Meanwhile, then-CIA Director Gina Haspel was working to convince Milley that the agency should be in charge of the U.S.’s secret operations against Iran, according to the former senior defense official.

Haspel “wooed him into believing that CIA was responsible for this, and let CIA take care of this,” said this former official. “Meanwhile, CIA wasn’t doing anything.”

CIA and other officials strongly dispute this characterization. Long-running CIA programs and authorities — focused on countering Iran’s nuclear program, sowing dissent within the regime and delegitimizing it in the eyes of the Iranian public, and combating Iranian influence abroad, among other things — continued under the Trump administration, according to former agency and national security officials.

On counterproliferation-related activities, “they let us run wild, because they just didn’t want to get involved in the disruption part,” said the former senior agency official. In fact, argue some former CIA officials, during the Trump administration, the agency’s Iran center was so focused on covert action that it hurt the agency’s ability to develop Iranian source networks.

In 2018, the Trump administration also approved a new presidential finding permitting the CIA to conduct much more aggressive covert action in cyberspace. The agency subsequently conducted covert hack-and-dump operations against Iran and Russia and cyberattacks on Iranian infrastructure, former officials told Yahoo News. The secret authorization also freed up the agency to conduct these operations with less White House oversight.

A man crosses the Central Intelligence Agency seal in the lobby of CIA headquarters in Langley, Va.

The agency seal in the lobby of CIA headquarters in Langley, Va. (Saul Loeb/AFP via Getty Images)

But the issues went deeper than neglect, benign or not, by the Trump administration, according to another former CIA official. When it came to the administration’s ideas for covert action against Iran, “either it was overly aggressive — start a war or people die — or unrealistic,” said this former official. “Human life was not so much a concern.”

The agency’s diminished covert action capabilities in Iran may have been tied to its struggles in maintaining sources there, according to former officials. “The stable has been decimated, and there was no incentivization to rebuild it,” said the former senior CIA official.

Indeed, in the summer of 2021, the top CIA official abroad responsible for Iran operations sent a cable to agency headquarters warning that its Iran-related recruiting efforts had all been compromised, according to former CIA officials. The Iran-related cable was previously reported by the New York Times.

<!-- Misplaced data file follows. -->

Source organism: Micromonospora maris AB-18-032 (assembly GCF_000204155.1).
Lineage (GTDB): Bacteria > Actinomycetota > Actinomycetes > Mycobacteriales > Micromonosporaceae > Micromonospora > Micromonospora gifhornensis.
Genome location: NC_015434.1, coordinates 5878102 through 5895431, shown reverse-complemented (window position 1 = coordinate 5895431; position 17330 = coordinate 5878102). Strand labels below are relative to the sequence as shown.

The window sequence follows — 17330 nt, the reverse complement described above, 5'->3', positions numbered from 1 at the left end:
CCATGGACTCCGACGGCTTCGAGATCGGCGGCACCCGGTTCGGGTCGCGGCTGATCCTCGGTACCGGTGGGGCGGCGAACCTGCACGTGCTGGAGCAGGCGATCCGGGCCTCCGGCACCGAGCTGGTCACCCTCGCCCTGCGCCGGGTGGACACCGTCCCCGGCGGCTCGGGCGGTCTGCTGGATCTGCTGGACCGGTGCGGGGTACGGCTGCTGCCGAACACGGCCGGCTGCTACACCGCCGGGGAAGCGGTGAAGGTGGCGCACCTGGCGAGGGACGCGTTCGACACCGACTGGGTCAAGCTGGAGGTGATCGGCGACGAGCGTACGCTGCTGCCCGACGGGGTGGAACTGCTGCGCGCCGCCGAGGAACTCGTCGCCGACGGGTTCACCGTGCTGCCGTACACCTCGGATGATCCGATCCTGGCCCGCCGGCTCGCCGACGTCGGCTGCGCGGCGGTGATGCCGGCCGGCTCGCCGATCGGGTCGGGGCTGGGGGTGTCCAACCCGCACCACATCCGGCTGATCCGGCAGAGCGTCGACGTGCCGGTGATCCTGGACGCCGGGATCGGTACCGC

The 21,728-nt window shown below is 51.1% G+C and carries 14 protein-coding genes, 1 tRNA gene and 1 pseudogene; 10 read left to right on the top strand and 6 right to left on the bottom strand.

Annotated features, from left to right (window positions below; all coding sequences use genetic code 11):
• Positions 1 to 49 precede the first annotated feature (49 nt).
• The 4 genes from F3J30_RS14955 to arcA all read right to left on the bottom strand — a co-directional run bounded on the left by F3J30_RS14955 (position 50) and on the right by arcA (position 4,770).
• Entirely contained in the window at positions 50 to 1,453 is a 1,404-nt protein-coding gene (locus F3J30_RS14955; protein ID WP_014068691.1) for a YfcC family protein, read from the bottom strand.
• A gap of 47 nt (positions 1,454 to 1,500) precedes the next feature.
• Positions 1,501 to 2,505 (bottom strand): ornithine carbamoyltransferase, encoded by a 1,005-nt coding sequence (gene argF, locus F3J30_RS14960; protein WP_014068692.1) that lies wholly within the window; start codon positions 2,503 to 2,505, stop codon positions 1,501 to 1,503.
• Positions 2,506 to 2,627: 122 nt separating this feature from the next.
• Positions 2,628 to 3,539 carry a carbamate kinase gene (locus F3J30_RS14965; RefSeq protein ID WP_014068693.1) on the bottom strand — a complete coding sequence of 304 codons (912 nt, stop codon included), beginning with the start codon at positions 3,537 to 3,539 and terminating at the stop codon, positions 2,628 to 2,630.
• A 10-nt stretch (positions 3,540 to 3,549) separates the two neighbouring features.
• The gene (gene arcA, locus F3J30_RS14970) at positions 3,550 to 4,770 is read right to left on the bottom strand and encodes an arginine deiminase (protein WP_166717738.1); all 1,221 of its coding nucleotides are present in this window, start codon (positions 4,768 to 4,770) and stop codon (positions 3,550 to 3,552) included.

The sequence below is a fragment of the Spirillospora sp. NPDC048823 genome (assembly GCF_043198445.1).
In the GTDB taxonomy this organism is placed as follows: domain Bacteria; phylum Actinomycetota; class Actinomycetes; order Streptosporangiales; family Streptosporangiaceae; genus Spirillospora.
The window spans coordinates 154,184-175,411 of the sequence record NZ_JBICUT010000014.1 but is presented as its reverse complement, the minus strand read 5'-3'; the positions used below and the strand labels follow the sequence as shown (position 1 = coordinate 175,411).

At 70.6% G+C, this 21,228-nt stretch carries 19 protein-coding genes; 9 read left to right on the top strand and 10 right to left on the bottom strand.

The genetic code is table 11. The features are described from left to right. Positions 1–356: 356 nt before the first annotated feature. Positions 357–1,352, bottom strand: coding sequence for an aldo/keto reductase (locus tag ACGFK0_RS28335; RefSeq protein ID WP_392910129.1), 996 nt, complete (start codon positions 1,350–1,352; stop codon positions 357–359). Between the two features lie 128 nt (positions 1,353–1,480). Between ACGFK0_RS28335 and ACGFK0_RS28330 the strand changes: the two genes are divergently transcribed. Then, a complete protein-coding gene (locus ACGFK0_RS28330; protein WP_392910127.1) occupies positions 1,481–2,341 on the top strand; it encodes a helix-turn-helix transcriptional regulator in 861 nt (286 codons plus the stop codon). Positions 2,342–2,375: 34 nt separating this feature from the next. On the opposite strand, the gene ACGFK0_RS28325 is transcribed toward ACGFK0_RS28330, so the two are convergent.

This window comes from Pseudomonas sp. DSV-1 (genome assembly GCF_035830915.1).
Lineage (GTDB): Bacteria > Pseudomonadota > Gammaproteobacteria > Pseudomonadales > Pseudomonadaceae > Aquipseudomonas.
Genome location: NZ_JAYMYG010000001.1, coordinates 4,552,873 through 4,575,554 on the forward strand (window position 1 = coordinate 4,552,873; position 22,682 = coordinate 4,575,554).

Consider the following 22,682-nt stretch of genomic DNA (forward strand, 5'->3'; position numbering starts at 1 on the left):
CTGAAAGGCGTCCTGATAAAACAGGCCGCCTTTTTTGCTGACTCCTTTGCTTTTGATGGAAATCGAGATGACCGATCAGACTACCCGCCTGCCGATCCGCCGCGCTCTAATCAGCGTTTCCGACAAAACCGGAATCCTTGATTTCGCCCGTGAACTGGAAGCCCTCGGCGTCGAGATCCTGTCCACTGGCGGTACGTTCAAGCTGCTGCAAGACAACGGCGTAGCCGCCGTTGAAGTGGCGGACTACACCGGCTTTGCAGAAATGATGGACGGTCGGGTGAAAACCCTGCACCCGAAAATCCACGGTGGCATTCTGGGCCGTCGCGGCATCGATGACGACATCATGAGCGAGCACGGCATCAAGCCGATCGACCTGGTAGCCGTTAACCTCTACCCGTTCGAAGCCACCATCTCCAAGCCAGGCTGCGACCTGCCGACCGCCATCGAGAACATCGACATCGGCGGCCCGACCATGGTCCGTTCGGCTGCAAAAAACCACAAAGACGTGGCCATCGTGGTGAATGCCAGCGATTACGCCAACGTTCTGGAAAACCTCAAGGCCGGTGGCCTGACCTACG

In October, the CIA dissolved its Iran Mission Center, folding it back into the agency’s broader Middle East operations division. Some former officials hope the agency will now refocus on more traditional intelligence-gathering activities.

“We need to understand what’s going on there, what’s happening,” said a second former senior CIA official. The lack of sourcing “has reverberated into what amounts to an operational disaster on the Iranian target.”

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Woman passenger from UK tests Covid positive at Hyderabad airport



Hyderabad: A 35-year-old international passenger who reached the Rajiv Gandhi International Airport here on Wednesday has tested positive for Covid-19 after undergoing an RT-PCR test at the airport itself. The woman passenger had traveled from the United Kingdom, which has been categorised as an ‘At Risk Country’. 

The passenger has been admitted to the Telangana Institute of Medical Sciences (TIMS) and samples were collected and sent for genetic sequencing. Officials said she did not have any symptoms and that her health condition was being monitored closely. 

According to officials, the woman hails from Rangareddy district and was on a visit to UK from Hyderabad. Though her close relatives tested negative, their health condition is also being monitored. 

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Revealed: how Sidney Powell could be disbarred for lying in court for Trump | US elections 2020



Sidney Powell, the former lawyer for Donald Trump who filed lawsuits across America for the former president, hoping to overturn the results of the 2020 presidential election, has on several occasions represented to federal courts that people were co-counsel or plaintiffs in her cases without seeking their permission to do so, the Guardian has learned.

Some of these individuals say that they only found out that Powell had named them once the cases were already filed.

During this same period of time, Powell also named several other lawyers – with their permission in those instances – as co-counsel in her election-related cases, despite the fact that they played virtually no role whatsoever in bringing or litigating those cases.

Both Powell’s naming of other people as plaintiffs or co-counsel without their consent and representing that other attorneys were central to her cases when, in fact, their roles were nominal or nonexistent, constitute serious potential violations of the American Bar Association model rules for professional conduct, top legal ethicists told the Guardian.